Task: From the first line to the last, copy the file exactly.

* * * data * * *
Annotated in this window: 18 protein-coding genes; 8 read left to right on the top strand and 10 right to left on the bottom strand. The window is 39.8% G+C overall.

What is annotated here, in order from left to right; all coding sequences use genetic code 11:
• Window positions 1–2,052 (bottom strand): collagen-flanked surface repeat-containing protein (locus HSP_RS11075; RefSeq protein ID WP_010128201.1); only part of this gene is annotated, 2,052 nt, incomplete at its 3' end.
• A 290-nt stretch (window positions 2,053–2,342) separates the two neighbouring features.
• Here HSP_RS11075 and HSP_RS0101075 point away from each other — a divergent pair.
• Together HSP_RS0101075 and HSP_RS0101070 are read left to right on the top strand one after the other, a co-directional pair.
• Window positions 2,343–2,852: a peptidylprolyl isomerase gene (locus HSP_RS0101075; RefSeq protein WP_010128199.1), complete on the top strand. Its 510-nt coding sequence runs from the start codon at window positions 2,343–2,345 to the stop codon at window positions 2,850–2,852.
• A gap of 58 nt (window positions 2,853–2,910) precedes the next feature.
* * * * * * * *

Annotated in this window: 18 protein-coding genes; 8 read left to right on the top strand and 10 right to left on the bottom strand. The window is 39.8% G+C overall.

What is annotated here, in order from left to right; all coding sequences use genetic code 11:
• Window positions 1–2,052 (bottom strand): collagen-flanked surface repeat-containing protein (locus HSP_RS11075; RefSeq protein ID WP_010128201.1); only part of this gene is annotated, 2,052 nt, incomplete at its 3' end.
• A 290-nt stretch (window positions 2,053–2,342) separates the two neighbouring features.
• Here HSP_RS11075 and HSP_RS0101075 point away from each other — a divergent pair.
• Together HSP_RS0101075 and HSP_RS0101070 are read left to right on the top strand one after the other, a co-directional pair.
• Window positions 2,343–2,852: a peptidylprolyl isomerase gene (locus HSP_RS0101075; RefSeq protein WP_010128199.1), complete on the top strand. Its 510-nt coding sequence runs from the start codon at window positions 2,343–2,345 to the stop codon at window positions 2,850–2,852.
• A gap of 58 nt (window positions 2,853–2,910) precedes the next feature.